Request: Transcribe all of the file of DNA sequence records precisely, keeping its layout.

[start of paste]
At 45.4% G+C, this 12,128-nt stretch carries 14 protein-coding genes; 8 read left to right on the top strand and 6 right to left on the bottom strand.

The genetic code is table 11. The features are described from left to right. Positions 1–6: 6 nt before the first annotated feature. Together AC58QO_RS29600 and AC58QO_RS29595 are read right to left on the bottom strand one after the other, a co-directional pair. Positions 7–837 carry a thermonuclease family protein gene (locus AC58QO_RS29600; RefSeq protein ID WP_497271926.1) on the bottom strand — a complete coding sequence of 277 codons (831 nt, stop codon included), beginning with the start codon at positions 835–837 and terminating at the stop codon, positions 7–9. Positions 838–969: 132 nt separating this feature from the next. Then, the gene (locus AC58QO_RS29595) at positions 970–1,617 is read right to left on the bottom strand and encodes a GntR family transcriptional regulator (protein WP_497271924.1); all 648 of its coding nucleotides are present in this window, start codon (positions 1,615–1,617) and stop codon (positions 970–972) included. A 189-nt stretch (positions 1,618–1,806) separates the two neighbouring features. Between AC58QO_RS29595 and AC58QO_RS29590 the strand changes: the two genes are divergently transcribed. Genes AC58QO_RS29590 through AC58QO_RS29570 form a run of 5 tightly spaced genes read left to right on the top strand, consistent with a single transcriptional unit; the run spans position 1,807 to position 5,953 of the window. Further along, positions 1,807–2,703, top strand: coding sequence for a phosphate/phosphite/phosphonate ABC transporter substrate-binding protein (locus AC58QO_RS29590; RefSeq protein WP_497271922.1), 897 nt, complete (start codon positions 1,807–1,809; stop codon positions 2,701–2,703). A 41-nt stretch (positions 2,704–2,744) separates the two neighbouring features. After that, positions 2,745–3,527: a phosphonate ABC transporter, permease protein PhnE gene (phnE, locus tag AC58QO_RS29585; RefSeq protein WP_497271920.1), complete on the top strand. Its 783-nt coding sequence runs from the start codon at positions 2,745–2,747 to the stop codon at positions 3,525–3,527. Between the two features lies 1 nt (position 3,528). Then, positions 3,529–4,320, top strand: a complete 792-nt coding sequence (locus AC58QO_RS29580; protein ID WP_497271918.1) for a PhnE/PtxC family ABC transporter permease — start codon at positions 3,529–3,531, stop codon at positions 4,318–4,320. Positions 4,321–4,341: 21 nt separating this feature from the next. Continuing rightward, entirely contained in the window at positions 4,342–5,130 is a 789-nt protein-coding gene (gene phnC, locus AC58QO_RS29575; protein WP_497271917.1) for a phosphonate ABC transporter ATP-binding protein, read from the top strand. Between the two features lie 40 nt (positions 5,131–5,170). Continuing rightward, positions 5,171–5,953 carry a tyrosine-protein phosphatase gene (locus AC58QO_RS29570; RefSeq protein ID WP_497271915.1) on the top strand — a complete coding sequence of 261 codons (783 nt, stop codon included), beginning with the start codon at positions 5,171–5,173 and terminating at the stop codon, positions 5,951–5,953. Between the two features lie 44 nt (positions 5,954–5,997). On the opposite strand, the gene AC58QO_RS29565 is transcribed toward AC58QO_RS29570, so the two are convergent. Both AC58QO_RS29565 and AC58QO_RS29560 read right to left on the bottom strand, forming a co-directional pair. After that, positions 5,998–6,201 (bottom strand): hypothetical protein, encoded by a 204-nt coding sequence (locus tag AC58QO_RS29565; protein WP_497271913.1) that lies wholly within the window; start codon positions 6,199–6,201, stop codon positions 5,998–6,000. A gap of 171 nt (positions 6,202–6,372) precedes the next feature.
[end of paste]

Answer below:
At 45.4% G+C, this 12,128-nt stretch carries 14 protein-coding genes; 8 read left to right on the top strand and 6 right to left on the bottom strand.

The genetic code is table 11. The features are described from left to right. Positions 1–6: 6 nt before the first annotated feature. Together AC58QO_RS29600 and AC58QO_RS29595 are read right to left on the bottom strand one after the other, a co-directional pair. Positions 7–837 carry a thermonuclease family protein gene (locus AC58QO_RS29600; RefSeq protein ID WP_497271926.1) on the bottom strand — a complete coding sequence of 277 codons (831 nt, stop codon included), beginning with the start codon at positions 835–837 and terminating at the stop codon, positions 7–9. Positions 838–969: 132 nt separating this feature from the next. Then, the gene (locus AC58QO_RS29595) at positions 970–1,617 is read right to left on the bottom strand and encodes a GntR family transcriptional regulator (protein WP_497271924.1); all 648 of its coding nucleotides are present in this window, start codon (positions 1,615–1,617) and stop codon (positions 970–972) included. A 189-nt stretch (positions 1,618–1,806) separates the two neighbouring features. Between AC58QO_RS29595 and AC58QO_RS29590 the strand changes: the two genes are divergently transcribed. Genes AC58QO_RS29590 through AC58QO_RS29570 form a run of 5 tightly spaced genes read left to right on the top strand, consistent with a single transcriptional unit; the run spans position 1,807 to position 5,953 of the window. Further along, positions 1,807–2,703, top strand: coding sequence for a phosphate/phosphite/phosphonate ABC transporter substrate-binding protein (locus AC58QO_RS29590; RefSeq protein WP_497271922.1), 897 nt, complete (start codon positions 1,807–1,809; stop codon positions 2,701–2,703). A 41-nt stretch (positions 2,704–2,744) separates the two neighbouring features. After that, positions 2,745–3,527: a phosphonate ABC transporter, permease protein PhnE gene (phnE, locus tag AC58QO_RS29585; RefSeq protein WP_497271920.1), complete on the top strand. Its 783-nt coding sequence runs from the start codon at positions 2,745–2,747 to the stop codon at positions 3,525–3,527. Between the two features lies 1 nt (position 3,528). Then, positions 3,529–4,320, top strand: a complete 792-nt coding sequence (locus AC58QO_RS29580; protein ID WP_497271918.1) for a PhnE/PtxC family ABC transporter permease — start codon at positions 3,529–3,531, stop codon at positions 4,318–4,320. Positions 4,321–4,341: 21 nt separating this feature from the next. Continuing rightward, entirely contained in the window at positions 4,342–5,130 is a 789-nt protein-coding gene (gene phnC, locus AC58QO_RS29575; protein WP_497271917.1) for a phosphonate ABC transporter ATP-binding protein, read from the top strand. Between the two features lie 40 nt (positions 5,131–5,170). Continuing rightward, positions 5,171–5,953 carry a tyrosine-protein phosphatase gene (locus AC58QO_RS29570; RefSeq protein ID WP_497271915.1) on the top strand — a complete coding sequence of 261 codons (783 nt, stop codon included), beginning with the start codon at positions 5,171–5,173 and terminating at the stop codon, positions 5,951–5,953. Between the two features lie 44 nt (positions 5,954–5,997). On the opposite strand, the gene AC58QO_RS29565 is transcribed toward AC58QO_RS29570, so the two are convergent. Both AC58QO_RS29565 and AC58QO_RS29560 read right to left on the bottom strand, forming a co-directional pair. After that, positions 5,998–6,201 (bottom strand): hypothetical protein, encoded by a 204-nt coding sequence (locus tag AC58QO_RS29565; protein WP_497271913.1) that lies wholly within the window; start codon positions 6,199–6,201, stop codon positions 5,998–6,000. A gap of 171 nt (positions 6,202–6,372) precedes the next feature.